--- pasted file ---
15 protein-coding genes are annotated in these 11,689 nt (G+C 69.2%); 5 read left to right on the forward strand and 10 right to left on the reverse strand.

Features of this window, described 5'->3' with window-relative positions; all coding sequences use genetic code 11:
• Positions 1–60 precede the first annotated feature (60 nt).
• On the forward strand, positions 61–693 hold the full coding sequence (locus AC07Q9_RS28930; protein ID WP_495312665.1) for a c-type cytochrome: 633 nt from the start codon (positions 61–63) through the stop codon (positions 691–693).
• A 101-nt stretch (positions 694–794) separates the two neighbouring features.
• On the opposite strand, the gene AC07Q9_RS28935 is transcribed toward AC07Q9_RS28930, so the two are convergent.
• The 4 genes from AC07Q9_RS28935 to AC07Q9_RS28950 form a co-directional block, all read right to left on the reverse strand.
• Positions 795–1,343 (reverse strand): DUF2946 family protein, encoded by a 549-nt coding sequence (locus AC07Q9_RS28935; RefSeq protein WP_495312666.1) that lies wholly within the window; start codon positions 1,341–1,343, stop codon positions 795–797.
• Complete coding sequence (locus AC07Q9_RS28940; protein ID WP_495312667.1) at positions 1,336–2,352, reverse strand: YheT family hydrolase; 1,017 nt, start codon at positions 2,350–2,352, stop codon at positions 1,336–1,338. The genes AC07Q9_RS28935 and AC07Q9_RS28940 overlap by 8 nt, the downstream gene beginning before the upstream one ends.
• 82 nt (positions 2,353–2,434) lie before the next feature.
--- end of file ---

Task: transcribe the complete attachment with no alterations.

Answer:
15 protein-coding genes are annotated in these 11,689 nt (G+C 69.2%); 5 read left to right on the forward strand and 10 right to left on the reverse strand.

Features of this window, described 5'->3' with window-relative positions; all coding sequences use genetic code 11:
• Positions 1–60 precede the first annotated feature (60 nt).
• On the forward strand, positions 61–693 hold the full coding sequence (locus AC07Q9_RS28930; protein ID WP_495312665.1) for a c-type cytochrome: 633 nt from the start codon (positions 61–63) through the stop codon (positions 691–693).
• A 101-nt stretch (positions 694–794) separates the two neighbouring features.
• On the opposite strand, the gene AC07Q9_RS28935 is transcribed toward AC07Q9_RS28930, so the two are convergent.
• The 4 genes from AC07Q9_RS28935 to AC07Q9_RS28950 form a co-directional block, all read right to left on the reverse strand.
• Positions 795–1,343 (reverse strand): DUF2946 family protein, encoded by a 549-nt coding sequence (locus AC07Q9_RS28935; RefSeq protein WP_495312666.1) that lies wholly within the window; start codon positions 1,341–1,343, stop codon positions 795–797.
• Complete coding sequence (locus AC07Q9_RS28940; protein ID WP_495312667.1) at positions 1,336–2,352, reverse strand: YheT family hydrolase; 1,017 nt, start codon at positions 2,350–2,352, stop codon at positions 1,336–1,338. The genes AC07Q9_RS28935 and AC07Q9_RS28940 overlap by 8 nt, the downstream gene beginning before the upstream one ends.
• 82 nt (positions 2,353–2,434) lie before the next feature.